the same. That will be mostly the metadata we have currently I think.
Unless there is history which people wanted removed.

>
> * It would be at least slightly frustrating to implement an
> in-kernel filesystem driver based on the manifest. If the intention
> is for this to be one of the things included in the signed image,
> then ideally it should be usable from inside the kernel without any
> modification.
>
> In the actual proposal, it might be necessary for some processing
> steps to be able to run an OCIv2 image inside the kernel-driver,
> but we should avoid any processing steps as much as we can -- since
> each processing step reduces the validity of the image signature.
>
> To show I'm not just picking sides, my own proposal also suffers
> from problems:
>
> * Compression is not included at the moment, and chunking is done
> at the blob level which is just begging for a breakage (given how
> complicated some chunking algorithms can be). It also explodes the
> number of blobs being transferred considerably.
>
> * It's not really usable from a kernel driver either. While we
> could parse JSON in-kernel, really I think that the rootfs format
> shouldn't be JSON at all -- it should be a binary format which can
> be easily navigated in-kernel. The nice thing about the files
> being content-addressed is we can treat the checksum as a kind of
> (virtual) block address.

Any binary format would need unpacking for any other filesystem other
than the format it is sent as. And that's what that binary format is.
It's a filesystem. The only way, I am aware of, to make that seamless
is the prepare the backing filesystem locally in an empty state and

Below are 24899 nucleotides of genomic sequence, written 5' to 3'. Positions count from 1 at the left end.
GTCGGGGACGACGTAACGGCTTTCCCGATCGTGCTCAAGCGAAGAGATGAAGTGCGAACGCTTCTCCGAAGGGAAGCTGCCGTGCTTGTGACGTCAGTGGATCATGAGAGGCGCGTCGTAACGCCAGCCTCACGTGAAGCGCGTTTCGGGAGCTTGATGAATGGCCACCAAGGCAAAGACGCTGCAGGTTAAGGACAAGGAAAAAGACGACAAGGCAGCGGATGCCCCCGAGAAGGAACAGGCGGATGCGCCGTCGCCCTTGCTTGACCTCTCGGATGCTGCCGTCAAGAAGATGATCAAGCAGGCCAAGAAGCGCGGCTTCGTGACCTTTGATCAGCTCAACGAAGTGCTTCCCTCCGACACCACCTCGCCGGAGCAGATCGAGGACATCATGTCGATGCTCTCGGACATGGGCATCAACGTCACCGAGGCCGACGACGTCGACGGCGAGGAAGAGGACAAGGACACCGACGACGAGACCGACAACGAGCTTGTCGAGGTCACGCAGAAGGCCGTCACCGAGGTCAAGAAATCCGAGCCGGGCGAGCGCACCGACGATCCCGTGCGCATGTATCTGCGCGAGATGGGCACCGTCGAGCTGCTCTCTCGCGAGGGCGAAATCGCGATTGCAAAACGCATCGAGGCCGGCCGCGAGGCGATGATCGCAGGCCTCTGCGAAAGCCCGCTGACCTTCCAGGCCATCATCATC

then populating it with the files directly from the download.

Also thinking about the kernel driver, this sounds like what SmartOS
did with their images, which are essentially ZFS Filesystem blobs
saved as file and bundled with JSON metadata. The on-disk format of
ZFS is as far as I have gathered not that complicated so it could give
you an inspiration on how to make a filesystem format.

>
> Both of our formats also suffer from the issue that while they do
> allow for reduced data transfer, they increase round-trips by
> having many more blobs. I think it would be useful to consider
> having the format be such that you could optimise such transfer
> problems through HTTP multipart range requests.

My hope was on HTTP2 or a transport encapsulation. As that can be a
whole spec in itself I don't want to proposae anything into that
direction as of yet.

>
> And the stargz proposal also suffers from a few similar problems
> as well. Not to mention that all proposals have effectively copied
> a mistake from the original image-spec -- character and block
> devices shouldn't be included in images because major/minor numbers
> can change between machines (and even reboots of the same machine).
> That is something we need to either fix (in the way systemd has
> done by leveraging /proc/filesystems) or by not allowing them in
> images at all.
>

Ah on illumos our /devices is a filesystem not present during the
imaging process and only during runtime of a Zone. And /dev a set of
forcefully overriden symlinks. I did not consider that we will need an
exception or handling for that in other Os'es.

> I note that the proposal you have looks like the mtree format.
> Don't get me wrong, the mtree format is quite useful (in fact,
> umoci uses it internally as part of its diff generation code). And
> I do appreciate the wish to simplify the format, though I would